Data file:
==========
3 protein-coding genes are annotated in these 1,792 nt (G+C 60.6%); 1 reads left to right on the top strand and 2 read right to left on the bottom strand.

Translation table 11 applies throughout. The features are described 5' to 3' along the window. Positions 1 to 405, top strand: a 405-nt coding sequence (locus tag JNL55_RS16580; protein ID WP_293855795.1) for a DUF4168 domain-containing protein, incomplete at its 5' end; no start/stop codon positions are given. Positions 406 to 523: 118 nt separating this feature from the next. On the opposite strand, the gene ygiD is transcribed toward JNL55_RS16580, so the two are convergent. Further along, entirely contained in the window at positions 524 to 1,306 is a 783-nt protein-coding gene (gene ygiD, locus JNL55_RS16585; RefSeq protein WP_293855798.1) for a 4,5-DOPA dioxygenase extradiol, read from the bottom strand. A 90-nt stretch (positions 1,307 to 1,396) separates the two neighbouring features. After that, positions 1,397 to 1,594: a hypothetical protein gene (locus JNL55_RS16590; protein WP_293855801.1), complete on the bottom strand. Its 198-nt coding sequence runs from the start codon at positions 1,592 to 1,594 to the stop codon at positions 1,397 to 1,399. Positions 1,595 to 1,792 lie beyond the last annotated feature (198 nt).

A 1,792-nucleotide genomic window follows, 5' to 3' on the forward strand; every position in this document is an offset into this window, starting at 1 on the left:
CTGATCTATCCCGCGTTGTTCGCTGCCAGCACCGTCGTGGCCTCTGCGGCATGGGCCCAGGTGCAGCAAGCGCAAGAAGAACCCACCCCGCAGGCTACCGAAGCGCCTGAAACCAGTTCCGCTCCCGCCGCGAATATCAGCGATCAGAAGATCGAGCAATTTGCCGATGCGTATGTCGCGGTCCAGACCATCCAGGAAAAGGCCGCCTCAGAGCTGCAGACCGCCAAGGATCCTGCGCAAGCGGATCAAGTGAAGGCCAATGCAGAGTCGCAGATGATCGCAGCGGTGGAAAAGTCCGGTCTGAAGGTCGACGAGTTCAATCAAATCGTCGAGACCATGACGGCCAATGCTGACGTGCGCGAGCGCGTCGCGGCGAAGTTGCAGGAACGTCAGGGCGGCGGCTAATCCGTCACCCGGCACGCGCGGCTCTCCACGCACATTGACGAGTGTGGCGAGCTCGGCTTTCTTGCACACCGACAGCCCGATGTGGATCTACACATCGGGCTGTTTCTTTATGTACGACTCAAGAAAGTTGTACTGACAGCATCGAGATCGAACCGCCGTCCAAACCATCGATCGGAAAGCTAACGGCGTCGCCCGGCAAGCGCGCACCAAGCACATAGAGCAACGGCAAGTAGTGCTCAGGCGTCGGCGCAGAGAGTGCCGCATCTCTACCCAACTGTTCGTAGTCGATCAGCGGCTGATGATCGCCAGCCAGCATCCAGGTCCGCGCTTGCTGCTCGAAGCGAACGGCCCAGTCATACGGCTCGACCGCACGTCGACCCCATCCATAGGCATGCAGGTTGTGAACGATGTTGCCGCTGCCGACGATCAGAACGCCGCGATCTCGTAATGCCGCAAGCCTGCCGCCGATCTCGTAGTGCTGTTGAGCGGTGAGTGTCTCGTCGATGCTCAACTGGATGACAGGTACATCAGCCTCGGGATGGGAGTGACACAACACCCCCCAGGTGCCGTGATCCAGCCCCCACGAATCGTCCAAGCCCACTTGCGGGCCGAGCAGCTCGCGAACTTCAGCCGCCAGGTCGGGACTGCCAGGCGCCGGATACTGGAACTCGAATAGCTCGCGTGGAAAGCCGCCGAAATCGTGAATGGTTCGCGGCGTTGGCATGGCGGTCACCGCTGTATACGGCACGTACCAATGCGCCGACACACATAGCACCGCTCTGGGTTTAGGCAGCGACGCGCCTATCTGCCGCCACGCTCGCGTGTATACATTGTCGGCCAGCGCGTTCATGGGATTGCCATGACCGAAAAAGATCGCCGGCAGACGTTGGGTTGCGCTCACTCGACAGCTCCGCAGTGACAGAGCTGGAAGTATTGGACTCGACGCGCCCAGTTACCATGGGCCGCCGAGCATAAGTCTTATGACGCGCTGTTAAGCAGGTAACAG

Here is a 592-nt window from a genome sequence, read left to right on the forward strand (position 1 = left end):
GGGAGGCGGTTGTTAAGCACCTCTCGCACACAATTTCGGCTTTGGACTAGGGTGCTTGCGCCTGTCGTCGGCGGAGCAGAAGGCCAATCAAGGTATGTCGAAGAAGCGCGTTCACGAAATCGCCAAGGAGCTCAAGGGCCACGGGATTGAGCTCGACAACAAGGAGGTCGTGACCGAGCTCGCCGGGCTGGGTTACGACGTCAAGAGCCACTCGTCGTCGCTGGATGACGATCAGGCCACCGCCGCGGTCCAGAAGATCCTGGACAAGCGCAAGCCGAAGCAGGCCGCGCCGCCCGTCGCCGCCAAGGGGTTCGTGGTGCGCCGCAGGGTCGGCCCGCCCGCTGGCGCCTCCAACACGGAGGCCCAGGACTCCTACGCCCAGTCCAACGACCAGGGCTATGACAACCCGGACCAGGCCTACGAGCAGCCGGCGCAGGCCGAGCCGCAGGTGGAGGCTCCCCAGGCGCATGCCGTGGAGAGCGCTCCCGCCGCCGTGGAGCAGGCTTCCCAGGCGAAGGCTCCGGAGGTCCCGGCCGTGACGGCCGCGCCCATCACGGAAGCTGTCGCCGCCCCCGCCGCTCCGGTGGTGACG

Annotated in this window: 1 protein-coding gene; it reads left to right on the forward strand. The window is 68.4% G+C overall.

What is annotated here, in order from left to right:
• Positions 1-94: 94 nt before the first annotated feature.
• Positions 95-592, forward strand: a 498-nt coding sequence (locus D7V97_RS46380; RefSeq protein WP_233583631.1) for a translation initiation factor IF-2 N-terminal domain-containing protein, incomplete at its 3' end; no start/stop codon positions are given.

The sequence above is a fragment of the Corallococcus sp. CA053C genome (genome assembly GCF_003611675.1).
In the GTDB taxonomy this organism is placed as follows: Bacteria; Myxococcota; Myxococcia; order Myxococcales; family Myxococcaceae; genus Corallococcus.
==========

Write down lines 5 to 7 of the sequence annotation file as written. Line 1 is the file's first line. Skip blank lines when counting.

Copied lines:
Here is a 592-nt window from a genome sequence, read left to right on the forward strand (position 1 = left end):
GGGAGGCGGTTGTTAAGCACCTCTCGCACACAATTTCGGCTTTGGACTAGGGTGCTTGCGCCTGTCGTCGGCGGAGCAGAAGGCCAATCAAGGTATGTCGAAGAAGCGCGTTCACGAAATCGCCAAGGAGCTCAAGGGCCACGGGATTGAGCTCGACAACAAGGAGGTCGTGACCGAGCTCGCCGGGCTGGGTTACGACGTCAAGAGCCACTCGTCGTCGCTGGATGACGATCAGGCCACCGCCGCGGTCCAGAAGATCCTGGACAAGCGCAAGCCGAAGCAGGCCGCGCCGCCCGTCGCCGCCAAGGGGTTCGTGGTGCGCCGCAGGGTCGGCCCGCCCGCTGGCGCCTCCAACACGGAGGCCCAGGACTCCTACGCCCAGTCCAACGACCAGGGCTATGACAACCCGGACCAGGCCTACGAGCAGCCGGCGCAGGCCGAGCCGCAGGTGGAGGCTCCCCAGGCGCATGCCGTGGAGAGCGCTCCCGCCGCCGTGGAGCAGGCTTCCCAGGCGAAGGCTCCGGAGGTCCCGGCCGTGACGGCCGCGCCCATCACGGAAGCTGTCGCCGCCCCCGCCGCTCCGGTGGTGACG

Annotated in this window: 1 protein-coding gene; it reads left to right on the forward strand. The window is 68.4% G+C overall.